Hooker v. Mentor Corporation et al

Filing 42

ORDER granting 39 Motion for Partial Summary Judgment. Ordered by US DISTRICT JUDGE CLAY D LAND on 09/02/2016. (CCL)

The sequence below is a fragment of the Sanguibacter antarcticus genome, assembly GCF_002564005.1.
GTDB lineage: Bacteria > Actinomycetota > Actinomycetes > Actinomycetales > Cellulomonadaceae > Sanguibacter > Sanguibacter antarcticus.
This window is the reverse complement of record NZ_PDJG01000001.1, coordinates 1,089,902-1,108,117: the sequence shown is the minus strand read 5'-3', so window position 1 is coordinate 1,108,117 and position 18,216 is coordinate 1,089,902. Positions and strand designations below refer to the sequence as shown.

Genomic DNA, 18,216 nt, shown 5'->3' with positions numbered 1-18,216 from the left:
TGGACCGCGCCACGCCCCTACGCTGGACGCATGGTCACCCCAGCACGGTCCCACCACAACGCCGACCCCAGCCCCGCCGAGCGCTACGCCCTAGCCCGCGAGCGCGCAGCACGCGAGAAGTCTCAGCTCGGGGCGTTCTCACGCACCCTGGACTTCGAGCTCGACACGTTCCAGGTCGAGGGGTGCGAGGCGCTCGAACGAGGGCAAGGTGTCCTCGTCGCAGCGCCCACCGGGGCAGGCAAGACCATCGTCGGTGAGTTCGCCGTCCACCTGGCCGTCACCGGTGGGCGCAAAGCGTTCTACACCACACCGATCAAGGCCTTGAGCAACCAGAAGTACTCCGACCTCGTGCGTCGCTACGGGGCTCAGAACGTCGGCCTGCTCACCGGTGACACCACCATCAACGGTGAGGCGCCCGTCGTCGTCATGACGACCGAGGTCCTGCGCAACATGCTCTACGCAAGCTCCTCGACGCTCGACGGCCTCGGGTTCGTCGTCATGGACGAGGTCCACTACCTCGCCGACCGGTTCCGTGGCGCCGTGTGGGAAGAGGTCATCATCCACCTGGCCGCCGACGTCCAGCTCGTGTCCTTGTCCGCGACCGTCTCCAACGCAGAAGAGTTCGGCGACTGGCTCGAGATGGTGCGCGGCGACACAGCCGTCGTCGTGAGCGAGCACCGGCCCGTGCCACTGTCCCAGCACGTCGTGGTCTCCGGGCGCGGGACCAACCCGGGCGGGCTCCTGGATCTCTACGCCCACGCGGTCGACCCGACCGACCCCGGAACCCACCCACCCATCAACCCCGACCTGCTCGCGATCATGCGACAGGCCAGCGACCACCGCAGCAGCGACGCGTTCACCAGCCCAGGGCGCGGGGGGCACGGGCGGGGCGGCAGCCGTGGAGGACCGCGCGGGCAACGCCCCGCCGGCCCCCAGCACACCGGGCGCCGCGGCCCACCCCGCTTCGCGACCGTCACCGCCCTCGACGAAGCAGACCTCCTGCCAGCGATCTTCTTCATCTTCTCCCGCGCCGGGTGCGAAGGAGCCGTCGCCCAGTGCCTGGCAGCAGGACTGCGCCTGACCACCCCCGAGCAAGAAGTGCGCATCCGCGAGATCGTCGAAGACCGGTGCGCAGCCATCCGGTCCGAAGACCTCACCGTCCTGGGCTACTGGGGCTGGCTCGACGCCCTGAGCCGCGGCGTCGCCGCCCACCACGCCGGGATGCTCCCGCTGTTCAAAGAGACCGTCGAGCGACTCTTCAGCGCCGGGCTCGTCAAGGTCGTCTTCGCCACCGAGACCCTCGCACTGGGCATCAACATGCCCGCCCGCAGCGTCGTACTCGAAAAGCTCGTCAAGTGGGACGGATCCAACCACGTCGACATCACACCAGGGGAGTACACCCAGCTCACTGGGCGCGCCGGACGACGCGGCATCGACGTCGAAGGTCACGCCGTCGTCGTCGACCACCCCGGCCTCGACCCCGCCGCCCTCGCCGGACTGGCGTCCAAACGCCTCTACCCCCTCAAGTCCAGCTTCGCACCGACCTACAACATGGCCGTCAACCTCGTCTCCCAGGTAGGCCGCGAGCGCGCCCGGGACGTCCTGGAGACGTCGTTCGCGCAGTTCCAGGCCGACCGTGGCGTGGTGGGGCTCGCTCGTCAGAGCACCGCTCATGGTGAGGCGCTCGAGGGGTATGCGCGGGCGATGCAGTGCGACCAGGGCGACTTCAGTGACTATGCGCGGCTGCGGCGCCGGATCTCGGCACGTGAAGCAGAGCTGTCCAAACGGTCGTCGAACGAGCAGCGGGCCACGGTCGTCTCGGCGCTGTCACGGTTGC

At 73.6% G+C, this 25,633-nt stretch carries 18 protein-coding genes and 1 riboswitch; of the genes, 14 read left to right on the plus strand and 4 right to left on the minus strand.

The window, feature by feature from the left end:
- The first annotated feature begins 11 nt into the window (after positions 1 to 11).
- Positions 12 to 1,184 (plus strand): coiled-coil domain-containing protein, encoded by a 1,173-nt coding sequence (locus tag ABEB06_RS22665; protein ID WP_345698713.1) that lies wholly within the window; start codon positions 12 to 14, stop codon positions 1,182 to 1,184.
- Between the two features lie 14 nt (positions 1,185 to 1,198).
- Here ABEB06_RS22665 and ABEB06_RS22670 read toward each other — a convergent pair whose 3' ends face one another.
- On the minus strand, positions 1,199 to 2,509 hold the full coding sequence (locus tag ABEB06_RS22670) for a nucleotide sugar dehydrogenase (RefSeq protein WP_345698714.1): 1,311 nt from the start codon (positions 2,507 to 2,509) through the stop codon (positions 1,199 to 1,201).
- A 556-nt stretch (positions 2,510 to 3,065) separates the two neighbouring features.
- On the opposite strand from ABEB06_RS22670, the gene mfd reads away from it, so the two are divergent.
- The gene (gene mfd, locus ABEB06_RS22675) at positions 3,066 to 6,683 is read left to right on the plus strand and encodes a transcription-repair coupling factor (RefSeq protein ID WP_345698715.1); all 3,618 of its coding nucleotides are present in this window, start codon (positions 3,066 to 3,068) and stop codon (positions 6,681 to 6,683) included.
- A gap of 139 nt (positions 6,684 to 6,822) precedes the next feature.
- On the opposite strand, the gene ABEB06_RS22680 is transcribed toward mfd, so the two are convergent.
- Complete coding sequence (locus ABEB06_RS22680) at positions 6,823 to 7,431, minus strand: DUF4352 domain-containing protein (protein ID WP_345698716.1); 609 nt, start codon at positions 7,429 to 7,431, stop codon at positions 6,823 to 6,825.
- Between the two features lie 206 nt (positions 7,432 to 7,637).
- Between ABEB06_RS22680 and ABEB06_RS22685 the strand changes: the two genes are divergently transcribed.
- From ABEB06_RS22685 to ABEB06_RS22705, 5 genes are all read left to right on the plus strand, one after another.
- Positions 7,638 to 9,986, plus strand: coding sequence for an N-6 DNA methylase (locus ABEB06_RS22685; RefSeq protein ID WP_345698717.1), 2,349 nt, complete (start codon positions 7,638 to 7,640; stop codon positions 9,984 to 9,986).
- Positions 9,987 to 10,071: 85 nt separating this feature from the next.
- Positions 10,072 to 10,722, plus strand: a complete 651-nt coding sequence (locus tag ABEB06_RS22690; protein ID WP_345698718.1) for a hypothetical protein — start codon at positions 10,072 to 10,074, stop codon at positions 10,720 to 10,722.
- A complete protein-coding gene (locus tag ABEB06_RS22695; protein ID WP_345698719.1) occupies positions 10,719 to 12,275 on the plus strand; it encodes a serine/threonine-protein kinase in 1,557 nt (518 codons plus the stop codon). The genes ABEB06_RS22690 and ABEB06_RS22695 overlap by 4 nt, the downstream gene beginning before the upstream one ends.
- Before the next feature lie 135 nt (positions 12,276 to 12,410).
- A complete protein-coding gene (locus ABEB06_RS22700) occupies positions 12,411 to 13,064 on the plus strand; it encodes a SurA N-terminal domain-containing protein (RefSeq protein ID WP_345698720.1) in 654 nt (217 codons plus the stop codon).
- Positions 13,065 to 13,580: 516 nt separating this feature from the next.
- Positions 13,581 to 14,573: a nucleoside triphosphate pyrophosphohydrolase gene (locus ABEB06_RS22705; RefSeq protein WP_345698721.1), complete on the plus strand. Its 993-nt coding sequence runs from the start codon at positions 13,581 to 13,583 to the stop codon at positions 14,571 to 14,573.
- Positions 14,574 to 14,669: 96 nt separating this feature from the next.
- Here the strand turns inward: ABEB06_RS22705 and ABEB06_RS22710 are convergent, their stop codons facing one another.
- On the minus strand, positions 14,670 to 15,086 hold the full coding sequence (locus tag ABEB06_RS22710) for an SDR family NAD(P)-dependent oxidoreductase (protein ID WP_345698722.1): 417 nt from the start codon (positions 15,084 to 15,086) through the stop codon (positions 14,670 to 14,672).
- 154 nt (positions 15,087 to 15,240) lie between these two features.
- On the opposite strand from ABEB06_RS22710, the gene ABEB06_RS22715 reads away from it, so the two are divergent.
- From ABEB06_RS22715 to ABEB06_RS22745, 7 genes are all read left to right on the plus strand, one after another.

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IN THE UNITED STATES DISTRICT COURT FOR THE MIDDLE DISTRICT OF GEORGIA COLUMBUS DIVISION IN RE MENTOR CORP. OBTAPE * TRANSOBTURATOR SLING PRODUCTS * LIABILITY LITIGATION * MDL Docket No. 2004 4:08-MD-2004 (CDL) Case No. 4:13-cv-376 (Hooker) O R D E R Defendant Mentor Worldwide LLC developed a suburethral sling product called ObTape Transobturator Tape, which was used to treat women with stress urinary incontinence. Plaintiff Patricia Hooker was implanted with ObTape and asserts that she suffered injuries caused by ObTape. liability action against Mentor, Hooker brought a product contending that ObTape had design and/or manufacturing defects that proximately caused her injuries. warn her Hooker also asserts that Mentor did not adequately physicians about the risks associated with ObTape. Mentor seeks summary judgment on several of Hooker’s claims. For the reasons set forth below, Mentor’s partial summary judgment motion (ECF No. 39 in 4:13-cv-376) is granted. SUMMARY JUDGMENT STANDARD Summary judgment may be granted only “if the movant shows that there is no genuine dispute as to any material fact and the movant is entitled to judgment as a matter of law.” Civ. P. 56(a). In determining whether a genuine Fed. R. dispute of material fact exists to defeat a motion for summary judgment, the evidence is viewed in the light most favorable to the party opposing summary judgment, drawing all justifiable inferences in the opposing party’s favor. 477 U.S. 242, 255 (1986). Anderson v. Liberty Lobby, Inc., A fact is material if it is relevant or necessary to the outcome of the suit. Id. at 248. A factual dispute is genuine if the evidence would allow a reasonable jury to return a verdict for the nonmoving party. Id. FACTUAL BACKGROUND On May 25, 2004, Dr. Leonard Kurello implanted Hooker with ObTape to Hooker experienced tract treat her infections, stress several recurrent urinary incontinence. complications, vaginal In including discharge, and 2008, urinary spotting. She sought treatment for these symptoms from Dr. Erica Sikkenga in August 2008. Dr. Sikkenga found a two centimeter piece of mesh in Hooker’s vagina; she snipped a piece of it and showed it to Hooker. mesh would Dr. Sikkenga told Hooker that additional exposed have to be surgically removed, and Dr. Sikkenga removed additional exposed mesh on August 14, 2008. Hooker continued to experience vaginal discharge symptoms, and Dr. Sikkenga referred her back to Dr. Kurello. 21, 2009, vagina. Dr. Kurello found more exposed mesh On January in Hooker’s Hooker asserts that Dr. Kurello told her at that time that he had seen a lot of erosions with ObTape and had switched 2 to another manufacturer because of it. On March 3, 2009, in conjunction Kurello with another procedure, Dr. remove all of Hooker’s remaining ObTape. attempted to Hooker was a Michigan resident when she filed this action, and all of her ObTaperelated medical treatment occurred in Michigan. Hooker asserts claims for strict liability (design defect, manufacturing defect, and failure to warn); negligence; breach of express fraud; warranty; constructive misrepresentation. breach fraud; of and implied warranty; negligent and common law intentional Mentor seeks summary judgment on Hooker’s strict liability and warranty claims, contending that they are time-barred. Hooker does not contest summary judgment on her warranty claims, so Mentor is entitled to summary judgment on those claims. The only issue remaining is whether Hooker’s strict liability claims are time-barred. DISCUSSION On July 9, 2013, Hooker served Mentor with a Complaint captioned in the Hennepin County District Court of the State of Minnesota. Mentor removed this action to the United States District Court for the District of Minnesota. The case was later transferred to this Court as part of a multidistrict litigation proceeding regarding ObTape. The parties agree for purposes of summary judgment that Minnesota law applies to Hooker’s claims. See Cline v. Mentor, No. 4:10-cv-5060, 2013 WL 286276, at *7 3 (M.D. Ga. Jan. 24, 2013) (concluding that Minnesota law applied to claims of non-Minnesota ObTape plaintiffs who brought their actions in Minnesota). Mentor asserts that Hooker’s strict liability claims are time-barred under Minnesota law. The statute of limitations for a strict liability claim is four years. Minn. Stat. § 541.05 subd. 2 (“[A]ny action based on the strict liability of the defendant and consumption years.”). arising of a Under from product Minnesota the manufacture, shall law, be “a sale, commenced claim use within involving or four personal injuries allegedly caused by a defective product accrues when two elements are present: ‘(1) a cognizable physical manifestation of the disease or injury, and (2) evidence of a causal connection between the injury defendant’s product, act, or omission.’” or disease and the Klempka v. G.D. Searle & Co., 963 F.2d 168, 170 (8th Cir. 1992) (quoting Hildebrandt v. Allied Corp., 839 Minnesota law). occasions, a F.2d 396, 398 (8th Cir. 1987)) (applying Thus, as the Court has concluded on several plaintiff’s strict liability cause of action accrues under Minnesota law when the plaintiff learns that she has an injury that is related to a product. E.g., Watson v. Mentor Worldwide, LLC, No. 4:13-cv-27, 2016 WL 1574071, at *2 (M.D. Ga. Apr. 19, 2016) (quoting Klempka, 963 F.2d 168, 170 (8th Cir. 1992) (“A plaintiff who is aware of both her injury 4 and the likely cause of her injury is not permitted to circumvent the statute of limitations by waiting for a more serious injury to develop from the same cause.”)). For example, in Klempka, the plaintiff suffered injuries and was diagnosed with chronic pelvic inflammatory disease, which her doctor said was caused by the plaintiff's intrauterine device. Klempka, 953 F.2d at 169. Several years later, the plaintiff was told that she was infertile and that the intrauterine device caused her infertility. Id. Applying Minnesota law, the Eighth Circuit concluded that the plaintiff’s cause of action accrued when she first learned inflammatory that disease) she had that an was injury caused by (chronic pelvic the intrauterine not learn device. Id. at 170. Here, connection Hooker contends between ObTape that and her she did injuries until she of a saw a television commercial regarding mesh complications in 2012. But Hooker knew or certainly should have known that she suffered some injuries caused by ObTape well before then. By August 2008, when Hooker sought treatment for several symptoms, Hooker knew that her ObTape had become exposed and that a portion of it had to be surgically removed. By January 2009, Hooker knew that Dr. Kurello found more exposed mesh that had to be removed. And, as Hooker pointed out, Dr. Kurello told her in January 2009 that he had seen a lot of erosions with ObTpae and had switched 5 to another manufacturer because of it. Therefore, Hooker knew by January 2009 at the latest that there was a likely connection between ObTape and some of her injuries. She did not file her complaint until more than four years later, in July 2013. Like many other plaintiffs in this MDL whose claims are governed by Minnesota law, Hooker argues that it is not enough that she injuries. made a connection between ObTape and some of her Rather, she argues that she must have been on notice that a defect in ObTape caused her injuries. The Court has considered this argument on several occasions and rejected it because, like Hooker, the plaintiffs in those cases “did not point to any Minnesota authority holding that a plaintiff must be on actual notice that her specific injuries were caused by a product defect.” See Watson, 2016 WL 1574071, at *2. The Court noted that “the precedent establishes that a claim accrues when the plaintiff becomes aware of an injury and a causal connection between the injury and the defendant’s product.” Id. (citing Klempka, 963 F.2d at 170). Hooker’s argument is nearly identical to the plaintiff’s argument in Watson (which was nearly identical to the argument of other plaintiffs in this MDL)—from the language used in her brief to the cases she cites. the argument and the cases. or authority. Like the The Court has already considered Hooker presented no new arguments other 6 plaintiffs, Hooker relies on Hildebrandt v. Allied Corp., 839 F.2d 396 (8th Cir. 1987), Tuttle v. Lorillard Tobacco Co., 377 F.3d 917 (8th Cir. 2004), and Huggins v. Stryker Corp., 932 F. Supp. 2d 972 (D. Minn. 2013).1 As the Court previously observed, “Hildebrandt, Tuttle, and Huggins are all distinguishable from” cases like this one, where the plaintiff knew or should have known of a connection between her injuries and a product. *3. “In Hildebrandt, Tuttle, Watson, 2016 WL 1574071, at and Huggins, the plaintiffs suffered injuries that could have been caused by the defendant’s product OR could have been caused by something else, and the courts concluded that the cause of action did not accrue until the plaintiffs had some objective information suggesting causal link between the product and the injury.” Id. a “In contrast, here, [Hooker] suffered injuries that were connected to an erosion of the ObTape, and [Hooker] knew of, strongly suspected, or had enough information to know of a connection between ObTape and at least some of her injuries by the time her doctor” diagnosed her with an erosion of the ObTape, told her that it needed to be removed, and told her about the problems he had observed with the product. authority to support a Id. departure Hooker offered no Minnesota from the Court’s previous interpretation of Minnesota law on this subject. 1 And like other plaintiffs, Hooker relies on Sanchez v. Boston Scientific Corp., No. 2:12-CV-05762, 2014 WL 202787, at *8–*9 (S.D. W. Va. Jan. 17, 2014). Sanchez was decided under California law, not Minnesota law, and thus has no application here. 7 Hooker untimely appears under limitations to argue Minnesota’s should be that even tolled by her claims are rule, discovery if the statute of fraudulent concealment. “Fraudulent concealment, if it occurs, will toll the running of the statute of limitations until discovery or reasonable opportunity for discovery of the cause of action by the exercise of due diligence.” Holstad v. Sw. Porcelain, Inc., 421 N.W.2d 371, 374 (Minn. Ct. App. 1988). “The party claiming fraudulent concealment has the burden of showing that the concealment could not have been discovered sooner by reasonable diligence on his part and was not the result of his own negligence.” Wild v. Rarig, 234 N.W.2d 775, 795 (Minn. 1975). As discussed above, Hooker knew of, strongly suspected, or had enough information to know of a connection between ObTape and at least some of her injuries by the time diagnosed her with an erosion in January 2009. Dr. Kurello In addition, Hooker pointed to evidence that Dr. Kurello told her that he had seen a lot of erosions with ObTape and he had thus switched to another manufacturer. A reasonable person in that situation would take some action to follow up on the cause of her injuries and try to find out whether the injuries were caused by a problem with ObTape, a problem with the implant surgery, or some other problem—such as the medication Hooker was taking for her other health issues. But Hooker pointed to no evidence that she 8 took any action to investigate her potential claims even though she knew there was a connection between her injuries and the ObTape and that her doctor had experienced problems with ObTape. Under these circumstances, the Court concludes that fraudulent concealment does not toll the statute of limitations. Hooker’s strict liability claims accrued in January 2009 at the latest. She did not file this action within four years, so her strict liability claims are time-barred. CONCLUSION For the reasons set forth above, Hooker’s strict liability claims are dispute that time-barred Mentor warranty claims. under is Minnesota entitled to law. summary She does judgment on not her Mentor’s Motion for Partial Summary Judgment (ECF No. 39 in 4:13-cv-376) is therefore granted. Hooker’s negligence, fraud, and misrepresentation claims remain pending for trial. This action is now ready for trial. the date of this Order, the parties Within seven days of shall notify the Court whether they agree to a Lexecon waiver. IT IS SO ORDERED, this 2nd day of September, 2016. s/Clay D. Land CLAY D. LAND CHIEF U.S. DISTRICT COURT JUDGE MIDDLE DISTRICT OF GEORGIA 9